University Of Alabama Returns $21.5 Million To Hugh Culverhouse Jr. Over Abortion Boycott

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The University of Alabama’s board has voted to return the largest donation ever made to the school, $21.5 million, which came from Florida lawyer Hugh Culverhouse Jr., for whom the law school was previously named, after he encouraged students to boycott the school over the state’s abortion ban.

The Daily Beast says that the school’s vice chancellor for communication, Kellee Reinhart, says that the school had no choice but to return the funds after she says that Culverhouse tried to interfere with the school.

“The action taken by the Board today was a direct result of Mr. Culverhouse’s ongoing attempts to interfere in the operations of the Law School. That was the only reason the Board voted to remove his name and return his money,” Renhart said.

Culverhouse also released a statement that said he could no longer support a school that advocated violating women’s rights, and stated that he was not surprised at all by the school’s decision to return the donation after he encouraged students to express their displeasure over its support of Alabama’s near-total abortion ban.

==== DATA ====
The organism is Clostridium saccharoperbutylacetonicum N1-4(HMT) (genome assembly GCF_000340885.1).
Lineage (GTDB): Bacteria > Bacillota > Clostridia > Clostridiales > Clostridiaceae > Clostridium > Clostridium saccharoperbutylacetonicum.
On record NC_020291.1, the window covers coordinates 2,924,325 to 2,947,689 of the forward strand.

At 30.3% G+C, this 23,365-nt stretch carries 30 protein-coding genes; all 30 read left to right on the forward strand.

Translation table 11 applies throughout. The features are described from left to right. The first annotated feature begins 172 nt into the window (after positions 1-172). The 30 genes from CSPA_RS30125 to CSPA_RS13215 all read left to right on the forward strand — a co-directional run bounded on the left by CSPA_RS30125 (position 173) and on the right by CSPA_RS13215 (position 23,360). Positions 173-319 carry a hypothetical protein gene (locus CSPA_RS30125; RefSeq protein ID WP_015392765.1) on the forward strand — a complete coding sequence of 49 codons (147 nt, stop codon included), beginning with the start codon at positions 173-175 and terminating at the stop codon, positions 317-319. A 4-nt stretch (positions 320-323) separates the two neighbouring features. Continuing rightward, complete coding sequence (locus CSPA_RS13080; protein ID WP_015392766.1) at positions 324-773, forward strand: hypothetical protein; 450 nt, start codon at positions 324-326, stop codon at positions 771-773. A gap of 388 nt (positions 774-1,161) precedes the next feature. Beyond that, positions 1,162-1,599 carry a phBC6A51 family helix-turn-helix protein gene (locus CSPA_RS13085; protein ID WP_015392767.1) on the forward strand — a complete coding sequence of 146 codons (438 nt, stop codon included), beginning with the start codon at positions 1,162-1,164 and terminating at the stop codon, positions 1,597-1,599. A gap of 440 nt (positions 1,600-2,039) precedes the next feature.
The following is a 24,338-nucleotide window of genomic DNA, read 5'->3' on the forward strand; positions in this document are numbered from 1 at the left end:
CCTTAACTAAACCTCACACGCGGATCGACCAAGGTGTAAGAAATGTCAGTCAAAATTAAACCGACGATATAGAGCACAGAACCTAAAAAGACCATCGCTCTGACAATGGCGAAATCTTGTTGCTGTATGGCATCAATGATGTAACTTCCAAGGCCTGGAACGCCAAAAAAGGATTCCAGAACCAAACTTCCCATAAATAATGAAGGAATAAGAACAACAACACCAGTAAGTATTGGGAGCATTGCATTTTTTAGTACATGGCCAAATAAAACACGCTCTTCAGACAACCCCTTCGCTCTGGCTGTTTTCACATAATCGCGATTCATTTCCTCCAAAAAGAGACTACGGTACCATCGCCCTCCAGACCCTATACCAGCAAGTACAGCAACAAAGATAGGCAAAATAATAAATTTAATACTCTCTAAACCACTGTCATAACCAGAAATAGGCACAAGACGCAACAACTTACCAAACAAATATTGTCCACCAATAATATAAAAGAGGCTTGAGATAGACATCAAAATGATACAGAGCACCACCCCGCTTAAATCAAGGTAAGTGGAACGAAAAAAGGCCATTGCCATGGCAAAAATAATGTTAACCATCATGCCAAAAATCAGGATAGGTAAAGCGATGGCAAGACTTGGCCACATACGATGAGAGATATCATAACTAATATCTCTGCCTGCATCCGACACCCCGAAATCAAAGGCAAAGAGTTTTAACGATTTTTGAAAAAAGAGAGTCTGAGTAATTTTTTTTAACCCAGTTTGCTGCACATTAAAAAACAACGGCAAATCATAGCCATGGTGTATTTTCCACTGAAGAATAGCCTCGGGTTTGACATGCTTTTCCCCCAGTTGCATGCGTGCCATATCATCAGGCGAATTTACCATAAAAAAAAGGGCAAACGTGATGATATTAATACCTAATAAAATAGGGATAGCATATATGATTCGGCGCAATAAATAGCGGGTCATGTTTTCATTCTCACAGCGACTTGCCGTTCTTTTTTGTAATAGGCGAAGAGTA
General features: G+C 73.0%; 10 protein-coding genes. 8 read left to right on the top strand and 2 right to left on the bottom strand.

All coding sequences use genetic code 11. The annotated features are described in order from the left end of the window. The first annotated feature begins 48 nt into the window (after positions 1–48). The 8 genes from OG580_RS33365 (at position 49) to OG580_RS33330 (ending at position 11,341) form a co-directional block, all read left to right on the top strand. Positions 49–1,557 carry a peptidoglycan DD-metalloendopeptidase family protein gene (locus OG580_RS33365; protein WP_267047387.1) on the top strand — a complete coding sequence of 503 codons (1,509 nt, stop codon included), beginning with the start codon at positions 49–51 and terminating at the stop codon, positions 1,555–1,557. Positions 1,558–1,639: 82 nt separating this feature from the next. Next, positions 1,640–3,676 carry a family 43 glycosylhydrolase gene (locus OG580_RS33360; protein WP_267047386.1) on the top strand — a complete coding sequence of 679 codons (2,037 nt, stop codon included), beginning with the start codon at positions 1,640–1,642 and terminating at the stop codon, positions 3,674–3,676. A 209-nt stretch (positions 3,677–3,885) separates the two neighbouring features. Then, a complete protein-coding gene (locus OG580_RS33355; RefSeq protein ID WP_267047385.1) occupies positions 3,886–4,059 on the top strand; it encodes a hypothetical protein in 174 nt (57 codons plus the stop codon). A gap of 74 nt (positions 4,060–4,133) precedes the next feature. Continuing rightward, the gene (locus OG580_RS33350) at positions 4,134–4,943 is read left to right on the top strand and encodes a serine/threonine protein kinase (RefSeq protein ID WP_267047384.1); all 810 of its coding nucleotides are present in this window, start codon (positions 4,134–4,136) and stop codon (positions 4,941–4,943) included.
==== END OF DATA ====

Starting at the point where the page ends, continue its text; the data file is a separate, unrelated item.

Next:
“I will not allow my family’s name to be associated with an educational system that advocates a state law which discriminates against women, disregards established Federal law and violates our Constitution,” Culverhouse said in the statement.

Slate says that Culverhouse, 70, a Florida real estate investor and lawyer, is now being removed from the University of Alabama School of Law, which was called the “Hugh F. Culverhouse Jr. School of Law.” The school denies that they are returning the money in response to the donor’s opinions, but they say that it’s about his efforts to use his money to dictate the policies of the law school.

Culverhouse says he is standing by the reasons he initially called for the boycott saying that he doesn’t think that anyone should go to that law school.

“I don’t want anybody to go to that law school, especially women, until the state gets its act together,” he said.

He also added that he thought it was a bad precedent for a law school to support a law they “knew to be unconstitutional.” Culverhouse also said that this matter draws into question the idea of putting a living person’s name on a school or university building because living people will always have an opinion and “might start talking.”

The new law, which won’t go into effect until November, is being challenged by the ACLU of Alabama and Planned Parenthood Southeast in court.